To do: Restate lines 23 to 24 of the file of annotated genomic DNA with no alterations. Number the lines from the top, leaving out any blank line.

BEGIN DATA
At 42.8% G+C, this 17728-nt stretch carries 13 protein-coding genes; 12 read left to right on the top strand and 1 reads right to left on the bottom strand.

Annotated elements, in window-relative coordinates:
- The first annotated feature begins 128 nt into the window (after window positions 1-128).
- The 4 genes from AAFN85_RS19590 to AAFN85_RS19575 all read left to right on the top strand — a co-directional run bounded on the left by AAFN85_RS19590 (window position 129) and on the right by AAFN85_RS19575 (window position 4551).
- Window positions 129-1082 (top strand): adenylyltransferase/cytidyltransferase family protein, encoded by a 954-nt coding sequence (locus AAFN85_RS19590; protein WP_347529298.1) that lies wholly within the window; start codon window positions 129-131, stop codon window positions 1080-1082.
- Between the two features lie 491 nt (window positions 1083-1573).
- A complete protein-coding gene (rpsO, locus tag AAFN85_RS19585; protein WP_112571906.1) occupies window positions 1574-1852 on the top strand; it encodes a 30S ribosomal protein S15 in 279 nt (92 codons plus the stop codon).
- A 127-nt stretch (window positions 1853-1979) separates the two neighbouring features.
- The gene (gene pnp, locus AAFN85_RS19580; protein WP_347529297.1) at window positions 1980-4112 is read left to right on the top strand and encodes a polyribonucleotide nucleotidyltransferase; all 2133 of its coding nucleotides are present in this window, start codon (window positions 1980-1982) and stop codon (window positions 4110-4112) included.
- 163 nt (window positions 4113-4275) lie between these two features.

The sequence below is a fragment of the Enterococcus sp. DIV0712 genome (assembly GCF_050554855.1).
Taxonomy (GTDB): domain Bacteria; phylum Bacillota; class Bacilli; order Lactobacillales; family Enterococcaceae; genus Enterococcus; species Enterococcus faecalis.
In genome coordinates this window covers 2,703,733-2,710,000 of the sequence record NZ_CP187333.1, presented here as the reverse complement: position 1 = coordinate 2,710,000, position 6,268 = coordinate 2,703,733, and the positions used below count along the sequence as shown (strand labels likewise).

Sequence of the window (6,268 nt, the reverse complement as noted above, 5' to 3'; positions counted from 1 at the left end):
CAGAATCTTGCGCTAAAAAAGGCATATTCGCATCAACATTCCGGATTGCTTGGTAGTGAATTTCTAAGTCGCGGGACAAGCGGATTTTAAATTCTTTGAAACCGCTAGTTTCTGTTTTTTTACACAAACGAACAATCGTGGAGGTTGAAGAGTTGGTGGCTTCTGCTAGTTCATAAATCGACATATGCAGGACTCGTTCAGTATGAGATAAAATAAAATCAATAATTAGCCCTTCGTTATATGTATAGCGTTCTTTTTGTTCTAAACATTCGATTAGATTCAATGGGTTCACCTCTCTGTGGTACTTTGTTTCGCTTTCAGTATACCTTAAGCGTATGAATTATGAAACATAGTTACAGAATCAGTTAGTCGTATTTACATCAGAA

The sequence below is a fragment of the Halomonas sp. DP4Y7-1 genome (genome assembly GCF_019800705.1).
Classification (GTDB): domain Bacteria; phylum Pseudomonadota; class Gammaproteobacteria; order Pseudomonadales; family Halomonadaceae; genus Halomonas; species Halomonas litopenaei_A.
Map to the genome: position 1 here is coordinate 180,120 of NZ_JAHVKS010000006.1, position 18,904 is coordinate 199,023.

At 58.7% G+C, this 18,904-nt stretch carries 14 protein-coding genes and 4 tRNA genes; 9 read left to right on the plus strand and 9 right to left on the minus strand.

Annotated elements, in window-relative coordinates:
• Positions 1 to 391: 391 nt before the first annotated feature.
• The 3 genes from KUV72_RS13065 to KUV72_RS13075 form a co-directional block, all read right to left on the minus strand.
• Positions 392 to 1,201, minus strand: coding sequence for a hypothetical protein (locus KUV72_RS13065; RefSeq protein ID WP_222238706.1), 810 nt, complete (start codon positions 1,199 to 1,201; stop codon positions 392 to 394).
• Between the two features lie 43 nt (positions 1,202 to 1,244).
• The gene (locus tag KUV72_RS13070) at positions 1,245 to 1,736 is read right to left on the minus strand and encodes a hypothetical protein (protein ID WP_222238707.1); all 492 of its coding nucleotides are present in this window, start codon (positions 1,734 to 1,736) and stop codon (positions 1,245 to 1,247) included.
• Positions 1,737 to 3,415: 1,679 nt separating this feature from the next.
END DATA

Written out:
• Positions 392 to 1,201, minus strand: coding sequence for a hypothetical protein (locus KUV72_RS13065; RefSeq protein ID WP_222238706.1), 810 nt, complete (start codon positions 1,199 to 1,201; stop codon positions 392 to 394).
• Between the two features lie 43 nt (positions 1,202 to 1,244).